In addition to entering, the individual must also have intent to commit another offense in order to be found guilty of breaking and entering. For example, the perpetrator may commit a theft, assault, murder, or kidnap an individual after they have gained access to the structure. Yet, they do not necessarily need to complete the offense in order to be found guilty. In fact, the State must only prove that the perpetrator had intent to commit the additional crime. For example, if the individual gained access to the house and was caught with a gun after receiving payments to commit murder of the structures occupants, they would face charges even if the crime was not completed.
Statistics show that most burglaries take place in the morning, generally between the hours of nine and eleven a.m. Those burglaries may be considered burglary in the third degree if the homeowner is not present during the daytime burglary. However, during nighttime burglaries, homeowners and their families are much more likely to be home. That same crime would be considered burglary in the second degree if the perpetrator carried a weapon or threatened to inflict bodily harm on an individual.
In many states, nighttime burglary is considered burglary in the first degree, regardless of the presence of weapons of force. In addition, burglary in the first degree can include assault or simply the presence of a deadly weapon with a serious threat of injury during the daytime.
For example, if a perpetrator was solicited to commit a murder, they may break and enter while carrying a deadly weapon in order to gain entry to the victim’s residence. However, upon entering, they find that the victim is not home. In that case, the perpetrator would likely be charged with attempted murder and burglary because they attempted to commit murder by breaking and entering.
In addition, burglary can lead to kidnapping, which is a very serious offense. In fact, burglary can be the inchoate offense that leads to a variety of other, much more serious crimes. Breaking and entering in the absence of another offense is likely to be seen as simple trespass, as long as no damage to property resulted from the crime.
Burglary is an inchoate offense, which means that it is a crime that takes place in preparation for another crime. That additional crime can include offenses of varying degrees such as kidnap, assault, murder, or robbery, whereas robbery requires that the victim be present during the crime, which is theft. The robber gains property through violence or intimidation.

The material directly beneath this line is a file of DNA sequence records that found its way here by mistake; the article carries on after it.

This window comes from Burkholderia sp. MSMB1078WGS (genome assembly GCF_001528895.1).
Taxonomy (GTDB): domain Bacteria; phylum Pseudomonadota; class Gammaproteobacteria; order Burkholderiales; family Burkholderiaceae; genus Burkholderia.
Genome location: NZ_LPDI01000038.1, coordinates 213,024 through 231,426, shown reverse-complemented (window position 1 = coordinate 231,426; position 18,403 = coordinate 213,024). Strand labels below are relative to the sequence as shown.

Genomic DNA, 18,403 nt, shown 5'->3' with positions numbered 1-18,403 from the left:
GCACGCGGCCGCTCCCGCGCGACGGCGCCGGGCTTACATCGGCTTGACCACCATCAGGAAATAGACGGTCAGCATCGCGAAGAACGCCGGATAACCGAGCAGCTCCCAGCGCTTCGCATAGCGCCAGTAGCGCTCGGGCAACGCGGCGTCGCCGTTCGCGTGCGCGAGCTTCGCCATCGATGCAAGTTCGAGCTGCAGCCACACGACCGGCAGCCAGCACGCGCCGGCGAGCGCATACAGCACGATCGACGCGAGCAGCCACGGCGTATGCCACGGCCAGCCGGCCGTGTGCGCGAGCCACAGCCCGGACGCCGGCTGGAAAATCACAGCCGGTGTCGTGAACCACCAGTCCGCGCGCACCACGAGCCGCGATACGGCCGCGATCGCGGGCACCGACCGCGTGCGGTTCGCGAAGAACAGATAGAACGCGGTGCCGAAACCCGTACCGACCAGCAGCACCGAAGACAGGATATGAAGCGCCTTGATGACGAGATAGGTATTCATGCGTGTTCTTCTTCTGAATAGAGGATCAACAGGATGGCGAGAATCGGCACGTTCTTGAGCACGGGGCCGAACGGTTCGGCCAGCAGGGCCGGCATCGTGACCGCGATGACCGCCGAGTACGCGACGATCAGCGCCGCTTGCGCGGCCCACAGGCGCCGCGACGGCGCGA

Take for example a hold up at a grocery store, where the perpetrator uses a gun to threaten violence for non-compliance. In that case, the crime is armed robbery. However, if the same criminal gained access to the building without permission and took money from the register after all employees and customers had left, the crime would be burglary. In essence, burglary requires that no victim be present and theft is not a requirement to define burglary. However, robbery requires that a victim be present and that the victim give up property.
Burglary often leads to other crimes. On many occasions, burglars utilize information found in a residence in order to commit identity theft. In fact, the information necessary to do so is often readily available in a residence and even in someone's trash. Many times, breaking and entering is utilized in order to commit murder or assault. While it is sometimes the perpetrator’s intention, it also sometimes happens when the perpetrator is accidentally confronted by the homeowner. In either case, the resulting charge would be felony murder.
Many times, cases hang on mens rea, or intent. However, the burglar did not have to intend the death of a victim. They only had to intend to break and enter to be found guilty of felony murder. In any case, charges brought against the offender will vary according to State law.
While many states treat breaking and entering as a felony, sentences may vary widely. In all cases, sentences increase depending on the nature of the crime that resulted from breaking and entering. For example, a burglar that kidnaps a victim would face more serious charges than a burglar that simply commits theft. In addition, many states impose longer sentences if the burglar carried a weapon or threatened harm to anyone. In addition, many laws allow for harsher penalties against an individual that is guilty of breaking and entering at night. Each State takes different factors into account when making sentencing determinations for individuals found guilty of burglary.